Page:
Dave_Car_Guy said:
My system is 7.3 KW, split into two inverters, one with about 3 KW facing south and the other about 4 KW facing South-East. In Northern California, it generated 9938 kwh in 2011 ... So, your estimates for making 44 kwh/day from an 8.9 KW system may be a tad high. ...
Yes, it's going to depend on a number of things. I have no idea where you are in northern-Calif; the amount of sun you get in the SFBayArea varies wildly based on location. Here in SLC we have a lot of sun in the summer, so even though we are a little further north I think we'll get as many sun hours as one would in (say) Concord or Walnut Creek, which is a lot more than one would get in the Berkeley hills or much of SF.

If we get the same as you do, and if my roof (which is basically flat so that there's easy panel orientation) gives me slightly better panel orientation, I could get close to 40 kWh/day. (27.227 / 7.3 * 8.9 = 33.195, more or less.)

Rocky Mountain Power has no obnoxious feed-in tariffs that I can find, and does net metering over the course of a year with power generated credited at the normal retail rate. We have some rate hikes baked in for the next few years but the amounts are still "under discussion". My best guess is that $.09/kWh is going to $.11/kWh in the summer within two years, and then upwards from there. (Also: we already have summer vs winter rates, which is new as of a couple of years ago. I used .09 as an average, it's .08 in winter and .10 in summer.)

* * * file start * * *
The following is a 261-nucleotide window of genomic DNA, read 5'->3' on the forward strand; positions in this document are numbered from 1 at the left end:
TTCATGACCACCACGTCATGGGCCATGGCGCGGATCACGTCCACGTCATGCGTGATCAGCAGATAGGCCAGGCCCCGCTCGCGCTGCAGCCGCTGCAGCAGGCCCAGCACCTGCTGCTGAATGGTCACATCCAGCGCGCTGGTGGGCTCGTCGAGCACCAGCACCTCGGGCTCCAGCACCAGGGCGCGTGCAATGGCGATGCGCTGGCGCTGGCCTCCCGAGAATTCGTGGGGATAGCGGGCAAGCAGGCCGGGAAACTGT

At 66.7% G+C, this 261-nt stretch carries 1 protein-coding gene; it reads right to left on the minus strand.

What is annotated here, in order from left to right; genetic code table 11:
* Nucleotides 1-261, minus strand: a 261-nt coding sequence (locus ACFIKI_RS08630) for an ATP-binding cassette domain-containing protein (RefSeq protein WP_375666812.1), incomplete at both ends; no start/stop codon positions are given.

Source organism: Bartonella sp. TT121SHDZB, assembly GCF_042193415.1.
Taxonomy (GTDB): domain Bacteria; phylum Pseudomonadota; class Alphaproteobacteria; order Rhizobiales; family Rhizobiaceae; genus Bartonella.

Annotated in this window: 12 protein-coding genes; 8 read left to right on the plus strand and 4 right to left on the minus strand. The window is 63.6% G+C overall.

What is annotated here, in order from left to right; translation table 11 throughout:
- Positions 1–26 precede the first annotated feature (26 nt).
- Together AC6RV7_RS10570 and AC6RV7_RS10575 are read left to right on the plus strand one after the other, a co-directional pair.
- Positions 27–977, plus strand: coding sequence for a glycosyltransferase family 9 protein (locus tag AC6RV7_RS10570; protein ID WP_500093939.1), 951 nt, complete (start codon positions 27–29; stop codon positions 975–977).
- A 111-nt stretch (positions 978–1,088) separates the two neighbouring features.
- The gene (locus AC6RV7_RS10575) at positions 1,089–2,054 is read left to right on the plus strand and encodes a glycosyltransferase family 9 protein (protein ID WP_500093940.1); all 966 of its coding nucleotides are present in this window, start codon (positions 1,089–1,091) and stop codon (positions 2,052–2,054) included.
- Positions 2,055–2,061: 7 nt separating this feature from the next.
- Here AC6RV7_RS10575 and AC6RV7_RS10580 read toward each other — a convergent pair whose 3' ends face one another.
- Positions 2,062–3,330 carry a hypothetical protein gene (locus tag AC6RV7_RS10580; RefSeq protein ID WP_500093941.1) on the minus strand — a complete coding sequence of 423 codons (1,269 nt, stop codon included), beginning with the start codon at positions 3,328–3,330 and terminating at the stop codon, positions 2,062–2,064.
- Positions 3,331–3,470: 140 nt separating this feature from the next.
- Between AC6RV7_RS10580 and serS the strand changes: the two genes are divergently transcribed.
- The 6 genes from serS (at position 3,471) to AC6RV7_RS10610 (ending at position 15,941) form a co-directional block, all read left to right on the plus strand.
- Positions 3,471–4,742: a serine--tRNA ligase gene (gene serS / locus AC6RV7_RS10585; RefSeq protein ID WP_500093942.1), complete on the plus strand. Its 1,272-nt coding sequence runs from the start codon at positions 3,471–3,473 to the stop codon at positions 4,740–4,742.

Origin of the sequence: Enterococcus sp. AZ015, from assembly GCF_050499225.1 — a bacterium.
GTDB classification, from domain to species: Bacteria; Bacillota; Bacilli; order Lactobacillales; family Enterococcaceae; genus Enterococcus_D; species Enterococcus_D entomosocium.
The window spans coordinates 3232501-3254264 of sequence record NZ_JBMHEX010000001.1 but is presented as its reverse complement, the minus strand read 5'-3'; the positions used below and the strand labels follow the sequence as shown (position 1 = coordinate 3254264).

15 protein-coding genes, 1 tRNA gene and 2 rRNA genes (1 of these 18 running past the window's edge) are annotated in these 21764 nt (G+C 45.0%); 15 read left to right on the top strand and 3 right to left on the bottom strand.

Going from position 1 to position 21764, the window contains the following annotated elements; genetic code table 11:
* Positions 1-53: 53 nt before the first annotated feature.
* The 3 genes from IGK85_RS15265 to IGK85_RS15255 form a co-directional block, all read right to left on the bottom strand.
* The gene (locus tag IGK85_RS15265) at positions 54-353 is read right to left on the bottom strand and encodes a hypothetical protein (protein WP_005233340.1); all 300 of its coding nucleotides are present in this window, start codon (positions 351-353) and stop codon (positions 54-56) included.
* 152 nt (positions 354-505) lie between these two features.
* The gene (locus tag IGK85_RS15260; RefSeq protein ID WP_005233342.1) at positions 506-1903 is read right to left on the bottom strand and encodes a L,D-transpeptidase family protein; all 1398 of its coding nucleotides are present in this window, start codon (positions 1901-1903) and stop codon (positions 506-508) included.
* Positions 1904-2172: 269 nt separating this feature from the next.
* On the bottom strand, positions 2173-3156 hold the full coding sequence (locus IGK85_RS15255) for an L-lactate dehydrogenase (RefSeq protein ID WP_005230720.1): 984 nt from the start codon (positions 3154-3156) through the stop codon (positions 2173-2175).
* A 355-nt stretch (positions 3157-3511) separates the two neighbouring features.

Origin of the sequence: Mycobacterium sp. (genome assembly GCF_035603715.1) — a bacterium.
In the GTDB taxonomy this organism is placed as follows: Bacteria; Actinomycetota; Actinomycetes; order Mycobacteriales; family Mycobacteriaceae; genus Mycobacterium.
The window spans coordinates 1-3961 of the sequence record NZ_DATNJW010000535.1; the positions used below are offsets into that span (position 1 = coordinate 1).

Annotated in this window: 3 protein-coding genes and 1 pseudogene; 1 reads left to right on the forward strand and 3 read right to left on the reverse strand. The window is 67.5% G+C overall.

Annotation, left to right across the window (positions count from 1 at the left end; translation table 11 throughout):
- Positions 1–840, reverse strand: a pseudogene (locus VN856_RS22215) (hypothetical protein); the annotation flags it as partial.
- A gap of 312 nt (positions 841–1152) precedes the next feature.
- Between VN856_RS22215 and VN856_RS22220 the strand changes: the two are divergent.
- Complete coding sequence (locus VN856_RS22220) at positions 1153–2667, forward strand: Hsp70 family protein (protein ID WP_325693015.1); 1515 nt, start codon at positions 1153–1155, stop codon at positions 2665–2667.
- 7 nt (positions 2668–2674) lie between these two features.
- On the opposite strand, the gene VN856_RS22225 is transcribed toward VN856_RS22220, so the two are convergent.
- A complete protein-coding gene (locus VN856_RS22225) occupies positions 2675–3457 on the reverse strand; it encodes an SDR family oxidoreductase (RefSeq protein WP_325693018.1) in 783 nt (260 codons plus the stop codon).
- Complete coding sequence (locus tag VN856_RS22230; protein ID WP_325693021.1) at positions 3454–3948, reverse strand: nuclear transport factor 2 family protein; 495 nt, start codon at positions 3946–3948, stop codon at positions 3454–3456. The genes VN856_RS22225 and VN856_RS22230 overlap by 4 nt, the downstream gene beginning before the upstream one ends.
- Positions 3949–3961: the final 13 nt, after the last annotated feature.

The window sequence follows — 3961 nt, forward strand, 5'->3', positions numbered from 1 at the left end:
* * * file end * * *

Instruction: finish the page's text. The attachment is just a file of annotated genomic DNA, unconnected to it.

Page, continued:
[Edit: here's a table with maps: http://www.bigfrogmountain.com/SunHoursPerDay.html which suggests that SFBayArea gets roughly 4.5 peak sun hours, vs 5.0 for most of Utah, specifically 5.26 for Salt Lake City itself. I downloaded a Utah slice from the NREL data and they also have 5.3 for best-fixed-alignment, 5.0 for off-by-15-degree, and just over 7 if you use single-axis tracking, which I doubt I will do but 7 sure is a lot better than 5...]
 

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Don't forget that there is a 30% tax bred it too. I am actually looking at installing a new 80 kW system at my home. Anyone with expertise they could share?

Thanks
Scott[hr]
Don't forget that there is a 30% tax credit too. In the US.
 

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My brothers and I installed a 11.500 Wp-system on the roof of our company a few months ago, which will be charging a Fisker Karma soon and an Opel Ampera (European Volt) from February, and possibly a Tesla Model S for the third brother next year (that would make a nice picture!)

I also want a 4000 Wp-system on my house. Prices have been crashing and I was advised to wait for spring to install it - winter doesn't have much sun anyway - as prices are expected to drop even further. At that time I can probably have it installed for 1.75 euro per Wp. With electricity costing a whopping .24 euro per kWh (due to taxes) it takes just 7,5 years to earn that back! And after that there's an extra 20 years of free electricity.